By The Deep Sea Federico Albanese
- Federico Albanese (1982 - ):
- 1682 Steps01:51
- 2We Were There03:37
- 3Your Lunar Way03:06
- 4Slow Within02:41
- 5Mauer Blues04:01
- 8The Room03:48
- 10By The Deep Sea03:58
- 11Minor Revolt03:08
- 12The Cradle04:06
Info for By The Deep Sea
Federico Albanese’s third album – the Italian composer’s most ambitious, and perhaps most serene – begins with a piece entitled ‘682 Steps’, inspired by a path that runs from his mother’s house to a rock by the sea, a place which holds a certain resonance for him. Why, he won’t say: just because a piece of music has no lyrics doesn’t mean it’s less personal, and this is as personal as it gets. “It’s pretty much me,” Albanese in fact says, “translated into music.” But a clue to the composition’s significance lies in the album’s title: this rock, he says, “is also where I imagined Lord Byron writing his poem ‘The Sea’.”
The poem is notable for its juxtaposition of concepts centred around ideas of society and solitude, and for acknowledging the pleasure of pursuing routes others have not. It’s a fitting source for the album’s title: these are themes familiar to Albanese, who wrote the music over “a year in which a lot happened, stuff that’s difficult to explain. These twelve songs are moments that needed to be described. Music is the vehicle I’ve chosen to express my deepest feelings, the ones that, even to me, are difficult to understand.”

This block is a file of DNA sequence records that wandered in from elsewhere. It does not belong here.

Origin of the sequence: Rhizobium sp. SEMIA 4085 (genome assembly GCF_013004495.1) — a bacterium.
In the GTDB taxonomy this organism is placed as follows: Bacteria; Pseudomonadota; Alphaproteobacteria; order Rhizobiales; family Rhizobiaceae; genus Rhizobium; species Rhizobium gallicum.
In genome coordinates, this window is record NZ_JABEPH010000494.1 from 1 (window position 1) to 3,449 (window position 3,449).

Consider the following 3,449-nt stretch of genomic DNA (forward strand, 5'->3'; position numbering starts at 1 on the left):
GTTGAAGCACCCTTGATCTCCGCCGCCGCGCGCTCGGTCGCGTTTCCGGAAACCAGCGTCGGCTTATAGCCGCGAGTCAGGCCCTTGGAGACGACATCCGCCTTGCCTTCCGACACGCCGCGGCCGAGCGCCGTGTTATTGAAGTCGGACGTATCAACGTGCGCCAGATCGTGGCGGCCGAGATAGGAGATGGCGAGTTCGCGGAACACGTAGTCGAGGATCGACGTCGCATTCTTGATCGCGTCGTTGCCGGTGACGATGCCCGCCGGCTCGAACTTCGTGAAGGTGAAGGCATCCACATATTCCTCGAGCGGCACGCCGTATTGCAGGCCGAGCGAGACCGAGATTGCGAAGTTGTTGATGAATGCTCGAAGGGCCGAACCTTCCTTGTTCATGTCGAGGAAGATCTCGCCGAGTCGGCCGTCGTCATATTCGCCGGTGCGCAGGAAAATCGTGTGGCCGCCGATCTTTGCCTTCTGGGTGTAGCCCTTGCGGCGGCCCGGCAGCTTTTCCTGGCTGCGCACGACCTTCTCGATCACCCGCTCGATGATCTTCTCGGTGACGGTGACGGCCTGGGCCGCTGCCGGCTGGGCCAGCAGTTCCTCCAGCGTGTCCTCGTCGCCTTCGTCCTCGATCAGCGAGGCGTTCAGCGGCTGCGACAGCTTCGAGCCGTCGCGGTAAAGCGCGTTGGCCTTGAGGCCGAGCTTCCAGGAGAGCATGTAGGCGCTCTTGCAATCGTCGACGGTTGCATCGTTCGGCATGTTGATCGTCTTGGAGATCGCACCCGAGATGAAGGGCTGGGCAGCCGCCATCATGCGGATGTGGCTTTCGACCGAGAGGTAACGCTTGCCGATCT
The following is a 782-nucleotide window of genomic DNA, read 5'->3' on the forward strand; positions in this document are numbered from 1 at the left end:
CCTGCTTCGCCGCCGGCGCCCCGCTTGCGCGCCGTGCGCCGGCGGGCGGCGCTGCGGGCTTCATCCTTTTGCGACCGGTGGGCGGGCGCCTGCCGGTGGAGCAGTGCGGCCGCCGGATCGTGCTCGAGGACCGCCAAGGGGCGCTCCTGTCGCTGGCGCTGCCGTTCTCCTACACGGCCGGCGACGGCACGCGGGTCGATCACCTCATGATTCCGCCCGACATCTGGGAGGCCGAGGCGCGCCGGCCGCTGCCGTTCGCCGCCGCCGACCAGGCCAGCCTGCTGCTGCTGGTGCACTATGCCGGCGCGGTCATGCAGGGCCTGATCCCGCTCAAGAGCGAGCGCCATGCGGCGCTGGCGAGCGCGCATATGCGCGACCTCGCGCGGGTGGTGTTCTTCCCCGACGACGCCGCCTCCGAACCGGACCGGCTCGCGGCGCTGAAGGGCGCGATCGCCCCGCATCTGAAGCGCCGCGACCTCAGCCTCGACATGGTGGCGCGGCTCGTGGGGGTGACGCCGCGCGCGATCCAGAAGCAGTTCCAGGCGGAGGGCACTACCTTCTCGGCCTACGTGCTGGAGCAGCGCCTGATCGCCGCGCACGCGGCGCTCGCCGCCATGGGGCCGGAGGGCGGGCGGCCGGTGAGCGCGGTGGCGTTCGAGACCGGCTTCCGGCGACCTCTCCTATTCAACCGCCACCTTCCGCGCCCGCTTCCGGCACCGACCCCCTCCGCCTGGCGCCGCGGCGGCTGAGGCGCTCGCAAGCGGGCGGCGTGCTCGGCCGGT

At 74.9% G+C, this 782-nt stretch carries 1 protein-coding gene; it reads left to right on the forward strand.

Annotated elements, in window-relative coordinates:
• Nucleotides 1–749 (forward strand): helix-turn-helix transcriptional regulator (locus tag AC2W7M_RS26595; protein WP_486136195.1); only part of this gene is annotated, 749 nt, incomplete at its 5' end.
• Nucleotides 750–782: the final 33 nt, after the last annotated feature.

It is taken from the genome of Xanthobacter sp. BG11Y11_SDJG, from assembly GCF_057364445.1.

Nonetheless, Albanese, who moved to the German capital in 2012, isn’t afraid of sharing some of the details behind the music. “Berlin is always in there,” he says. “Pieces like ‘Mauer Blues’ and ‘Boardwalk’ describe the city, the rumble of ideas and inspiration that it still delivers. The title track describes a final revelation, the moment in which you find the right distance to clearly see your ‘deep sea’, and the record ends with ‘The Cradle’, which I wrote while my one-month-old son was lying on the piano.”#